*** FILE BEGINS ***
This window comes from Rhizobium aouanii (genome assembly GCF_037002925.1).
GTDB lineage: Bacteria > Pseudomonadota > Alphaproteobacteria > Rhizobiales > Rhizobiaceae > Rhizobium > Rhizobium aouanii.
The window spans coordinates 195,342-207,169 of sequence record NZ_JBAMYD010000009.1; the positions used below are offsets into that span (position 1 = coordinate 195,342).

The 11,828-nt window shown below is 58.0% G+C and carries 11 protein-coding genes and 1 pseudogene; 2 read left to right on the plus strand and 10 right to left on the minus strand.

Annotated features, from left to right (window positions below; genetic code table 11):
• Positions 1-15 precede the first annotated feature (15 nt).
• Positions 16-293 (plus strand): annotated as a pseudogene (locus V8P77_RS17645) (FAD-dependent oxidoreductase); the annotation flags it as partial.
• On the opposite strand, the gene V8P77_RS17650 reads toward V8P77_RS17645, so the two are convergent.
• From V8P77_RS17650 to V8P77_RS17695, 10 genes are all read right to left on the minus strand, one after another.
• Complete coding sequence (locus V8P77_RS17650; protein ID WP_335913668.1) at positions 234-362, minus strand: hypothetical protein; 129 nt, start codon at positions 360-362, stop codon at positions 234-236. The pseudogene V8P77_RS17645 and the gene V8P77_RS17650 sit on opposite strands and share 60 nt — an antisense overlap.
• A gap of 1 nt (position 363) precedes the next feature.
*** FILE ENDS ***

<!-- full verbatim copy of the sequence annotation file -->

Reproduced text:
This window comes from Rhizobium aouanii (genome assembly GCF_037002925.1).
GTDB lineage: Bacteria > Pseudomonadota > Alphaproteobacteria > Rhizobiales > Rhizobiaceae > Rhizobium > Rhizobium aouanii.
The window spans coordinates 195,342-207,169 of sequence record NZ_JBAMYD010000009.1; the positions used below are offsets into that span (position 1 = coordinate 195,342).

The 11,828-nt window shown below is 58.0% G+C and carries 11 protein-coding genes and 1 pseudogene; 2 read left to right on the plus strand and 10 right to left on the minus strand.

Annotated features, from left to right (window positions below; genetic code table 11):
• Positions 1-15 precede the first annotated feature (15 nt).
• Positions 16-293 (plus strand): annotated as a pseudogene (locus V8P77_RS17645) (FAD-dependent oxidoreductase); the annotation flags it as partial.
• On the opposite strand, the gene V8P77_RS17650 reads toward V8P77_RS17645, so the two are convergent.
• From V8P77_RS17650 to V8P77_RS17695, 10 genes are all read right to left on the minus strand, one after another.
• Complete coding sequence (locus V8P77_RS17650; protein ID WP_335913668.1) at positions 234-362, minus strand: hypothetical protein; 129 nt, start codon at positions 360-362, stop codon at positions 234-236. The pseudogene V8P77_RS17645 and the gene V8P77_RS17650 sit on opposite strands and share 60 nt — an antisense overlap.
• A gap of 1 nt (position 363) precedes the next feature.